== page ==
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Since motion is relative

  1. Mar 23, 2013 #1
    when people say you can travel into the future by traveling close to the speed of light, does that mean relative to the earth? So technically, we are moving close to the speed of light relative to a distant object in the universe going that speed?
     
  2. jcsd
  3. Mar 23, 2013 #2

    phyzguy

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    Traveling into the future is easy. I'm doing it right now!
     
  4. Mar 23, 2013 #3

    adjacent

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    You will think you are at rest and every thing is moving
     
  5. Mar 23, 2013 #4
    To put it simply, the faster you go, the slower time goes, which in turn, causes you to age slower.

    You travel at 99% the speed of light for 1 week, acording to your clocks, you have been travelling for 1 week and you will have aged 1 week but the people on earth would have experienced 100 years go by and would have aged by 100 years.

    When you stop, you think only 1 week has passed, but when you look around you, you seem to be in the future.

    People often think that travelling to the future often means teleporting or skipping time, this is not true.
     
  6. Mar 23, 2013 #5

    Nugatory

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    That might be putting it a bit too simply, as this (fairly common) statement often confuses people. Better would be "While you are moving relative to someone else, he will measure time passing more slowly for you than for him".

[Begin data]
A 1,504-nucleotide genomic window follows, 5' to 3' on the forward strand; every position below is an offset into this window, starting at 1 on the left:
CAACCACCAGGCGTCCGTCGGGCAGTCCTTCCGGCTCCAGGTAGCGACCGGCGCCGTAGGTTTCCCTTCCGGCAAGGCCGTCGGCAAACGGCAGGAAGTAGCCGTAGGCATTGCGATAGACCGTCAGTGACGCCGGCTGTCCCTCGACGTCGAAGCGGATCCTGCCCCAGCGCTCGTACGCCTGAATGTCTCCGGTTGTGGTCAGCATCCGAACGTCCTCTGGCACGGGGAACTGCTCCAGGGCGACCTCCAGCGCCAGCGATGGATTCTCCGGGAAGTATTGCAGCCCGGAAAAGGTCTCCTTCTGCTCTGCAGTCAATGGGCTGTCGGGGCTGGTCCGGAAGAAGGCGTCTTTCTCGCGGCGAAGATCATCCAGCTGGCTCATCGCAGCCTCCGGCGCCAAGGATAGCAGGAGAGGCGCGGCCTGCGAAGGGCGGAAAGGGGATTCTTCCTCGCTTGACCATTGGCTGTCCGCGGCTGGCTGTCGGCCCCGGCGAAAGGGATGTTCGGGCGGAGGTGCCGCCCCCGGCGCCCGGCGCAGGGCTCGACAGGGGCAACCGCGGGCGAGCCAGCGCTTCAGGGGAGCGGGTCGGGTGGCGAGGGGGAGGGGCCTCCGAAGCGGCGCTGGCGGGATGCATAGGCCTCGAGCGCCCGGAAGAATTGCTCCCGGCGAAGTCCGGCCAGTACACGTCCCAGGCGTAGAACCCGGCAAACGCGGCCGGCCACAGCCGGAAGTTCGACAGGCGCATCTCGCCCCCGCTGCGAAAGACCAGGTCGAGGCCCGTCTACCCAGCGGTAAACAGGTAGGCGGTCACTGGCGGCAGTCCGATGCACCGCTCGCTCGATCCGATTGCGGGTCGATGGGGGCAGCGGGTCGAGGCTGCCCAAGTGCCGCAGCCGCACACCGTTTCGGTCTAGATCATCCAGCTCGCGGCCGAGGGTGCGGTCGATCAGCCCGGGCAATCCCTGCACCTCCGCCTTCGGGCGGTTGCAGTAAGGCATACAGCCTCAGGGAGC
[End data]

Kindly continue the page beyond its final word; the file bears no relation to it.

7. Mar 23, 2013 #6
  8. Mar 23, 2013 #7
    Yes but you can't end up in the same point of space. Picking the example given by uperkuk: Imagine you leave Earth with velocity of 0.99c in relation to Earth's reference frame. After 1 week passed in Earth reference frame, people on Earth would see you aging 100 years (because you're the one moving in relation to Earth). In your reference frame, Earth is the one moving at 0.99c, so you'd have aged 1 week and see people on Earth aging 100 years. This is apparently a paradox, called twins paradox. What doesn't make it a paradox is that if you came back to Earth, the acceleration necessary for your starship to come back would compensate, and that enters in the realm of general relativity.
     
  9. Mar 23, 2013 #8

    Nugatory

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    I have to disagree - this is a well-known variant of the twin paradox.

    The metric is a property of the spacetime in the vicinity of the earth, and we can use it to calculate the proper time experienced by each twin on their paths through that spacetime. There's no "his metric" or the "Earth's" metric.
     
  10. Mar 23, 2013 #9
    The usual "paradox" comes from assigning each traveler an IRF. In one person's IRF, the other person's clock is slower. Viola - a "paradox". If one person is inertial, and the other person is circling, we only assign one IRF - to the inertial observer. The other is in constant acceleration, and thus we don't dignify his measurements as being an IRF. He can make no credible claim about the unaccelerated observer's clocks appearing to run slow. The unaccelerated twin with the IRF can however find the the accelerating twin has a clock that is running slow. There is only only account of slowing deriving from measurements in only one IRF. Voila - no paradox.

    Introducing the "metric of spacetime" is part of the resolution to the paradox, eh? Once you've done that, we are no longer looking at a paradox.
     
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